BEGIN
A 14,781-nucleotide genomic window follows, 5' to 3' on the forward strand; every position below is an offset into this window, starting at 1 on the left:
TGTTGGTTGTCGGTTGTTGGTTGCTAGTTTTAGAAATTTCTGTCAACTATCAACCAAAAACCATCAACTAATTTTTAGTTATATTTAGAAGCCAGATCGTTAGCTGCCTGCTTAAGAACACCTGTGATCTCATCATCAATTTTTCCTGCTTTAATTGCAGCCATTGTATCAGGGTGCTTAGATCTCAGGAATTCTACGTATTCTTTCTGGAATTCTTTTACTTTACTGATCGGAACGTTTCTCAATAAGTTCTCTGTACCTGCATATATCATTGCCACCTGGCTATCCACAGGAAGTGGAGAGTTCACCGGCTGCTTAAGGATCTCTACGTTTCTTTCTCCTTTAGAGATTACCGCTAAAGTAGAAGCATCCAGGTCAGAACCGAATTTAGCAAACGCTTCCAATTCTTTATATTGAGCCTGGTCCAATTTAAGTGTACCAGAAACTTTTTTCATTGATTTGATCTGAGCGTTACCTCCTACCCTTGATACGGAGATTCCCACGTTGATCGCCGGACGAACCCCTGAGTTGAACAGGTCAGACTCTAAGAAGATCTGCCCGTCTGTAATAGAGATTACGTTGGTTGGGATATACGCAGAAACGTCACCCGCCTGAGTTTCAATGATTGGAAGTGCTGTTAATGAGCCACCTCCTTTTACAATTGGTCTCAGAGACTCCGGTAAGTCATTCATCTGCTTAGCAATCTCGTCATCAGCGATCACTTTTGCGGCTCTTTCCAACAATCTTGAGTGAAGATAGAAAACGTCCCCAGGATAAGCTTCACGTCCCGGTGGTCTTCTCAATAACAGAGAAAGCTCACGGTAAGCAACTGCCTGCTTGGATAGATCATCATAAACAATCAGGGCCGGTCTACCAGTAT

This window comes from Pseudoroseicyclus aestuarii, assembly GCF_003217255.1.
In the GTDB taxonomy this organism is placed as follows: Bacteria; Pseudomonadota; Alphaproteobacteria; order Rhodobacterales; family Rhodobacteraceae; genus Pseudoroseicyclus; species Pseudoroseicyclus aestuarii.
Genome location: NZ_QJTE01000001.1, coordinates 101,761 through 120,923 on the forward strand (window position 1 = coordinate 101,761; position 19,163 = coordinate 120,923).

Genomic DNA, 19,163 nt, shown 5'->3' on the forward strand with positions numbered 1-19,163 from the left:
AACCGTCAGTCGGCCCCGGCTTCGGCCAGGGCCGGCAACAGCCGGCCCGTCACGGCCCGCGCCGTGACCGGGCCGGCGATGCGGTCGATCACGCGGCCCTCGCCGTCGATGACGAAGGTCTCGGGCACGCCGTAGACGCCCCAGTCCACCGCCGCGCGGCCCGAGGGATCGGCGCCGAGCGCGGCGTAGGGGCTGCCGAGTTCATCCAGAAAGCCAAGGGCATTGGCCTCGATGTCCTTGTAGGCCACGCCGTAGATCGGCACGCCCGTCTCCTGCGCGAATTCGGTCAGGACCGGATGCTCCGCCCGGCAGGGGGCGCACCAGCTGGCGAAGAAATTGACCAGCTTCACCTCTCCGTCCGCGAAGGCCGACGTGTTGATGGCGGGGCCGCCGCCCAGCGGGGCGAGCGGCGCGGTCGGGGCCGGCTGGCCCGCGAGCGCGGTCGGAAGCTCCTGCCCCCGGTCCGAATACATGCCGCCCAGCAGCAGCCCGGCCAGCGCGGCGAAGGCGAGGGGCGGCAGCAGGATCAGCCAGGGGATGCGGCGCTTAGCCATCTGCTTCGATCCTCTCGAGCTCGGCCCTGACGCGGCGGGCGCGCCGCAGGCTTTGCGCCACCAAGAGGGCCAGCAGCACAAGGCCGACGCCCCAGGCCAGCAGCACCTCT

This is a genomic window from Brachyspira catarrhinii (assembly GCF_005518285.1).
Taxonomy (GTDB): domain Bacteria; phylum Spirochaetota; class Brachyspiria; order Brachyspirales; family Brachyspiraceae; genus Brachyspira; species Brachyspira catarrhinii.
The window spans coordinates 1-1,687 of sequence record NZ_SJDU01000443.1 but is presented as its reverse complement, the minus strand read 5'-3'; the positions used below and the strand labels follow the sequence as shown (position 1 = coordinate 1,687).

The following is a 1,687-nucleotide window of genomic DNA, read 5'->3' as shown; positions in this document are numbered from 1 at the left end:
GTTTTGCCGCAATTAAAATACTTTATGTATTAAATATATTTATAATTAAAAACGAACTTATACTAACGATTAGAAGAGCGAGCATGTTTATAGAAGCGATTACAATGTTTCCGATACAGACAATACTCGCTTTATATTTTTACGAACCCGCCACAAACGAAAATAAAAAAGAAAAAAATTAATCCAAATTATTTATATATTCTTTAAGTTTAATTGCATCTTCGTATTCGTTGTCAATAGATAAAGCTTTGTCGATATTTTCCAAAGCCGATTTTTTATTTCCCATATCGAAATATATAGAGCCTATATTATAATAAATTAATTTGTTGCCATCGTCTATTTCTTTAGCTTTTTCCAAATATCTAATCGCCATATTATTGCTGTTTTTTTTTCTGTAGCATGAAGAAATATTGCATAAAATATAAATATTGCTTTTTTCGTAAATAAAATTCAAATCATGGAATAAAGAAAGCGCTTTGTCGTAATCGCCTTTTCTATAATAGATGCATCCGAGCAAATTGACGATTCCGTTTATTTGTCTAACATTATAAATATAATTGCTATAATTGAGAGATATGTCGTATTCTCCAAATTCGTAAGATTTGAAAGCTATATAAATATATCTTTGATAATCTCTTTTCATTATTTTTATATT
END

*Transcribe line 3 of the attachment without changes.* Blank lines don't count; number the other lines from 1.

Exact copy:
This window comes from Pseudoroseicyclus aestuarii, assembly GCF_003217255.1.